Neither a group exhibition of individual expressions nor totally homogenized into a collaborative effort, Dos Perros’ “Guyth” is restlessly situated between self-interested poetics and mob mentality. The works on view by Luis Miguel Bendaña, Sam Lipp, Chloe Seibert and Alison Veit stage an adaptation of the French Revolution represented through listless pageantry, and in so doing consider the socialized body through themes of fashion and commodity, and the performed execution of a batch of éclairs.
All six pieces are predominantly colored puce and caca d’oie (a green-yellow named in French after goose droppings; this is also the title of all of the artworks.) Both colors were considered quite desirable in France around the time of the Revolution being referenced here. Even the aforementioned pastries at the opening were filled by Seibert with a gray-violet filling that smeared across her ramshackle guillotine as she dropped its aluminum sheet to sometimes successfully halve them.
Decadence and defeat run through all of their hardware-store materials done up in a kind of disheveled aristocratic drag. Bendaña enamel-on-linen monochrome blushes and oozes with the pinkest, gummiest puce in the room, while its sister, a painting by Lipp in green acrylic on utilitarian black plastic, anticipates the show’s determined hue being commonly mistook as a repulsive green. Taken together the two paintings distill the exhibition’s crowded suggestions and conceits to color’s easy potential to call attention to desire, misunderstanding, contrasting positions and otherness.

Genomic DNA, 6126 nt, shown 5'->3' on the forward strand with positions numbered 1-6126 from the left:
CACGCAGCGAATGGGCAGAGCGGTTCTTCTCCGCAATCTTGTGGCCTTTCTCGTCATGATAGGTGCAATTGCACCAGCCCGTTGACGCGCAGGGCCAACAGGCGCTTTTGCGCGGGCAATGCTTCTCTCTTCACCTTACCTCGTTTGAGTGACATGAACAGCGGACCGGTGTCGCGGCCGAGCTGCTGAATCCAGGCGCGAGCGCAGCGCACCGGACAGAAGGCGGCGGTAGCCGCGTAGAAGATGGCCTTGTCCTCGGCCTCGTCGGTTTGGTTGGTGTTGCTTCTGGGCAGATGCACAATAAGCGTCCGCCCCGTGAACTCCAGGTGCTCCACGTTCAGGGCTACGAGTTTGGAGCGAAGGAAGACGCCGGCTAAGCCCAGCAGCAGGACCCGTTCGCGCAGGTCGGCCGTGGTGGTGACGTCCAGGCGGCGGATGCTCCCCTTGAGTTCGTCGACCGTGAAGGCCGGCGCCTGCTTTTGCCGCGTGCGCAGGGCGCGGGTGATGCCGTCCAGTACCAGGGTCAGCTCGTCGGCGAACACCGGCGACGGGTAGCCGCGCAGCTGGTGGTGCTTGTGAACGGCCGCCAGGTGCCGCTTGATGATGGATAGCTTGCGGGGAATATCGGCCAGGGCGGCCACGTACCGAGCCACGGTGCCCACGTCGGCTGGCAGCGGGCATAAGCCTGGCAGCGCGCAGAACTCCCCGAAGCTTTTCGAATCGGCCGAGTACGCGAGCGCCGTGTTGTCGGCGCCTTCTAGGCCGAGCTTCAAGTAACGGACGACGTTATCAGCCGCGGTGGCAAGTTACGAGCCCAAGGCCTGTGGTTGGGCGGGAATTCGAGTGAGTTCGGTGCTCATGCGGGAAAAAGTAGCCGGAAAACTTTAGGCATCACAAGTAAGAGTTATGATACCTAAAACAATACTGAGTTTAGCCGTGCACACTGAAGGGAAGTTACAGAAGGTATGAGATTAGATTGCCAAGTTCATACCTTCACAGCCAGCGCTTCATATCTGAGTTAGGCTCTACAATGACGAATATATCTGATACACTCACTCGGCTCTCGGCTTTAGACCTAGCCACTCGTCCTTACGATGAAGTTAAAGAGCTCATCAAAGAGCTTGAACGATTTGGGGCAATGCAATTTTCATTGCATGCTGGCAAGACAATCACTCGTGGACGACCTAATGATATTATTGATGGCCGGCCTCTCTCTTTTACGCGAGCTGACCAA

As the four artists in the exhibition prepare to disband the studio they have shared for thirteen months, a national revolt is a melodramatic metaphor by which to represent the end of an era. But for as much of their shared aesthetics revel in blasé understatement, the sentiment that would align such alternative art world economies as apartment galleries and studios shared four ways with a decisively populous politic feels heartfelt. The persistence of such self-manufactured exposure and opportunities resonates with the quirky magic by which banal junk and passé color schemes are upcycled into rarified art objects.
History shows that revolutions succeed revolutions before them, often reconstituting what was objectionable previously, and puce refers not so much to the color of a flea as to the color of the blood it expels when it is killed. Playfulness aside, “Guyth” invokes some somber prompts for considering how these artists’ visions of the art culture they are building should differ from the one that precedes them. (Matt Morris)
Dos Perros Projects, 859 North Marshfield, apartment 2R